As Capitol press corps shrinks, government controls message

is eCapitol, a state government news service provider. The company is set up much the same way as The Journal Record, with a large staff to track every bill going through the House and Senate chambers. eCapitol is based on a subscription service, allowing clients to specialize what type of news and tracking they need. Reporters are stationed at the Capitol to provide more content and analysis.

For the public, there is no shortage of information on finding bills, looking up committee schedules and keeping track of votes. A person at home can worm their way through the state's Web site to find the needed information, or rely on one of the tracking services to do the job quicker and easier.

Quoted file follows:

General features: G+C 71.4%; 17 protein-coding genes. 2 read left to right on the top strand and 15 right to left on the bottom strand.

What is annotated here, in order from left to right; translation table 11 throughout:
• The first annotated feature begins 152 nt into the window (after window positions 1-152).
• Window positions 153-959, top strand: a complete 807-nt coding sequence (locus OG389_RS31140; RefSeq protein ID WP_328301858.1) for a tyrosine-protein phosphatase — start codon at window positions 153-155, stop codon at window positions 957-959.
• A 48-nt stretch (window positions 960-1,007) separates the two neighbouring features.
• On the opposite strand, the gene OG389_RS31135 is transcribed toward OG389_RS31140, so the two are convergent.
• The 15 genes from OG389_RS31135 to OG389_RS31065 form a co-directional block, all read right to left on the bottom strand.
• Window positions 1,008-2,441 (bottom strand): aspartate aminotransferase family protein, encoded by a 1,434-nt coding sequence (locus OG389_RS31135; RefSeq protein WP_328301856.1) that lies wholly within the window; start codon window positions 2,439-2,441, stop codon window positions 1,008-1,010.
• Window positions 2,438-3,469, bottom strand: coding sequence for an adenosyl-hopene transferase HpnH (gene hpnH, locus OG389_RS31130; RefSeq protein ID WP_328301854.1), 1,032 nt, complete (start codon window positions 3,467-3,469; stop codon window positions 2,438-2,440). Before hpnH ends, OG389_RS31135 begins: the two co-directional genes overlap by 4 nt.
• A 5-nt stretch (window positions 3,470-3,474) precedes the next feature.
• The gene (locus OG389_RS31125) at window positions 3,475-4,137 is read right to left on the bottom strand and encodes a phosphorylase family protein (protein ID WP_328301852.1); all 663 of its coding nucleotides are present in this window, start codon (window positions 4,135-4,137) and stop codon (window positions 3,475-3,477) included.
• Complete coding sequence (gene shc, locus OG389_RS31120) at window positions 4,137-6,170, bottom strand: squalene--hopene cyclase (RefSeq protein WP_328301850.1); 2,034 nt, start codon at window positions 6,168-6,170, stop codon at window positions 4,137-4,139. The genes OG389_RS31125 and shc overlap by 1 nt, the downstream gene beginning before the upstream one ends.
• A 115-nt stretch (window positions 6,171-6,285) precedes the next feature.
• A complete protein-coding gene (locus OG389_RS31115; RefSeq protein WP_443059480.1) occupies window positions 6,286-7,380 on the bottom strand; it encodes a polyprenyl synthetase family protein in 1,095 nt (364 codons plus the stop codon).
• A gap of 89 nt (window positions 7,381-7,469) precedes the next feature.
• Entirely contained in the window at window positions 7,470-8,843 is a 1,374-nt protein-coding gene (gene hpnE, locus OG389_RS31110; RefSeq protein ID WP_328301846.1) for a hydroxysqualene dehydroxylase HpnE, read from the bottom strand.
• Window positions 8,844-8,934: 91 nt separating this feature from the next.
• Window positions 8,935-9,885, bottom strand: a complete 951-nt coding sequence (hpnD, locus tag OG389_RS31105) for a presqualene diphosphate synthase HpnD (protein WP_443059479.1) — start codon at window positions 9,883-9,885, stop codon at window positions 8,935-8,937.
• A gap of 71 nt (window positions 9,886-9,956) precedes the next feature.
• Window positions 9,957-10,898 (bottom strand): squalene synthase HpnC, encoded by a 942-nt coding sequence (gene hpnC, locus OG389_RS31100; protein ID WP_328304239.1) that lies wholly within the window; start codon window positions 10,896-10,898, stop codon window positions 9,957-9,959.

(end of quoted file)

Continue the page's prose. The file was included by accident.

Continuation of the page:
But is that enough to stay informed on whether lawmakers are doing the people's business?

"I think it is becoming increasingly evident that the problem today isn't a scarcity of information," Vieth said. "The problem is there is too much information that people who don't dedicate their lives to combing through it have a difficult time knowing what's important and what's not. Journalists act as filters and "

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